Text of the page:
Preparing medical students for a pandemic: a systematic review of student disaster training programmes.
Ashcroft J., Byrne MHV., Brennan PA., Davies RJ.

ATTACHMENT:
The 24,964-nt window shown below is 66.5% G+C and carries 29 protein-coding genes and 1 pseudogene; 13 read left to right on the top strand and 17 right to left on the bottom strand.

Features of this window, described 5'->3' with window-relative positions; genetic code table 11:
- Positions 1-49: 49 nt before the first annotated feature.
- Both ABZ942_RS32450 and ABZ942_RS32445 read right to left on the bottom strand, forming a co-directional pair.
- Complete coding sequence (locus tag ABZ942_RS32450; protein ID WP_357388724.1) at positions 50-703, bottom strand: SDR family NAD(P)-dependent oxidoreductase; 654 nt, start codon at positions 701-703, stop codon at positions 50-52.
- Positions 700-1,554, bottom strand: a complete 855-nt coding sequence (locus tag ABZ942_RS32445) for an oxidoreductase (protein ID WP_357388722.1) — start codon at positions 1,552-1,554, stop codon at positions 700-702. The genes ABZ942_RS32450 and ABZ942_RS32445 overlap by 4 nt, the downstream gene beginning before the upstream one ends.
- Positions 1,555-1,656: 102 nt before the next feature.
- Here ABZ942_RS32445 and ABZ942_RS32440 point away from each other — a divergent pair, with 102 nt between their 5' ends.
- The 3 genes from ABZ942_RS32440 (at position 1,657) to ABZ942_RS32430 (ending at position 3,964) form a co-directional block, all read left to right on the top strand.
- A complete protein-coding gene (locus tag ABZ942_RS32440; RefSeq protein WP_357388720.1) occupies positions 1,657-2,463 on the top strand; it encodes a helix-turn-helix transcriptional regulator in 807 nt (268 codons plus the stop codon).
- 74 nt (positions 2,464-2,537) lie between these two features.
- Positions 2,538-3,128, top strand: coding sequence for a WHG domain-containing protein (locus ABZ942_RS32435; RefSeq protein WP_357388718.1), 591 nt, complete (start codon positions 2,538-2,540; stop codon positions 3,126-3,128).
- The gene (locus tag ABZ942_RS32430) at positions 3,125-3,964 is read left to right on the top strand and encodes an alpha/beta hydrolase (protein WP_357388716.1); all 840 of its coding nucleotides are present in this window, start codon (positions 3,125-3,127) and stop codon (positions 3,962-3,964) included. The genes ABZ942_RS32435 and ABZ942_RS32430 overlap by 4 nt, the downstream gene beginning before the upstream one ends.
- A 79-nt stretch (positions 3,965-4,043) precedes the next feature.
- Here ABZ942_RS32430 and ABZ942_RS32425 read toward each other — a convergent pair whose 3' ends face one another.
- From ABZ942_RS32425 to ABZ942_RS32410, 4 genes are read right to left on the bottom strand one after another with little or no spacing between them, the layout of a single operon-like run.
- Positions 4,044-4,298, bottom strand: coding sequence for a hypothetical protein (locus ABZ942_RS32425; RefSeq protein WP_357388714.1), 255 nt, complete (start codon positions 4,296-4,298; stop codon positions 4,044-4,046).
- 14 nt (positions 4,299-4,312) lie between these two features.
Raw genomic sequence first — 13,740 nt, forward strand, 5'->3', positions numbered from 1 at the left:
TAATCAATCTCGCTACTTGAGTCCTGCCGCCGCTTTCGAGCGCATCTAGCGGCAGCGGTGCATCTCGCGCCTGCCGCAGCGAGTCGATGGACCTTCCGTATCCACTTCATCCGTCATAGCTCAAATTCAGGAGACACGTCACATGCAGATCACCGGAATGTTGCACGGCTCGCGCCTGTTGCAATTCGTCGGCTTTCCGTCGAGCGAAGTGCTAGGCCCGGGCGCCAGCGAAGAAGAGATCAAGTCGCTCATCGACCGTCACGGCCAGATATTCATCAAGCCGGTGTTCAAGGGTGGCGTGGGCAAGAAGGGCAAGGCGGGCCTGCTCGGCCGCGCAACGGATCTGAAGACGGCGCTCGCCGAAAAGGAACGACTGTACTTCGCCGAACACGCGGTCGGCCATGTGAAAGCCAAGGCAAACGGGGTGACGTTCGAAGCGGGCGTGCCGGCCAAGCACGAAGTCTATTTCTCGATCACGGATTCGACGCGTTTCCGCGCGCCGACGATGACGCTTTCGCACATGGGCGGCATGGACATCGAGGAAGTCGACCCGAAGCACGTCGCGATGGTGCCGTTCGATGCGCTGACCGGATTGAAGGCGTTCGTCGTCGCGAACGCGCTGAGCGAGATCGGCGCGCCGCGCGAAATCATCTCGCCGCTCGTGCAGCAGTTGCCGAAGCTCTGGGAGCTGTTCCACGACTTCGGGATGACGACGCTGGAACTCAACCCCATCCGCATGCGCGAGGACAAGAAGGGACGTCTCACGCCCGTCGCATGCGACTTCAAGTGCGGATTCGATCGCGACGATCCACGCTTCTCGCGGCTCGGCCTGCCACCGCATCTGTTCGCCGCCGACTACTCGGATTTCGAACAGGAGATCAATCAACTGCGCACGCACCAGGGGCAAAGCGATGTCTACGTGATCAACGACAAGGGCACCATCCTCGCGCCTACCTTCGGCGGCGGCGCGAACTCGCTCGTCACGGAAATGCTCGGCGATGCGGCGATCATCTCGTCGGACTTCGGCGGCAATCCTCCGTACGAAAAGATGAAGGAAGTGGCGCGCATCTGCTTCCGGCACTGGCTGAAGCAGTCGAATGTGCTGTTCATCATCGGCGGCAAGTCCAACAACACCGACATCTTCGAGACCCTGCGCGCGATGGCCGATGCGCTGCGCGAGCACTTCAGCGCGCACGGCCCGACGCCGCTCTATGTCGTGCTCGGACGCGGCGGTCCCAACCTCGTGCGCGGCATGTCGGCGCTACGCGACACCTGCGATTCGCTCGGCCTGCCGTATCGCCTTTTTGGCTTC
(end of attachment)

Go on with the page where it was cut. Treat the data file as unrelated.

OBJECTIVE: To identify pandemic and disaster medicine-themed training programmes aimed at medical students and to assess whether these interventions had an effect on objective measures of disaster preparedness and clinical outcomes. To suggest a training approach that can be used to train medical students for the current COVID-19 pandemic. RESULTS: 23 studies met inclusion criteria assessing knowledge (n=18, 78.3%), attitude (n=14, 60.9%) or skill (n=10, 43.5%) following medical student disaster training. No studies assessed clinical improvement. The length of studies ranged from 1 day to 28 days, and the median length of training was 2 days (IQR=1-14). Overall, medical student disaster training programmes improved student disaster and pandemic preparedness and resulted in improved attitude, knowledge and skills. 18 studies used pretest and post-test measures which demonstrated an improvement in all outcomes from all studies. CONCLUSIONS: Implementing disaster training programmes for medical students improves preparedness, knowledge and skills that are important for medical students during times of pandemic. If medical students are recruited to assist in the COVID-19 pandemic, there needs to be a specific training programme for them. This review demonstrates that medical students undergoing appropriate training could play an essential role in pandemic management and suggests a course and assessment structure for medical student COVID-19 training. REGISTRATION: The search strategy was not registered on PROSPERO-the international prospective register of systematic reviews-to prevent unnecessary delay.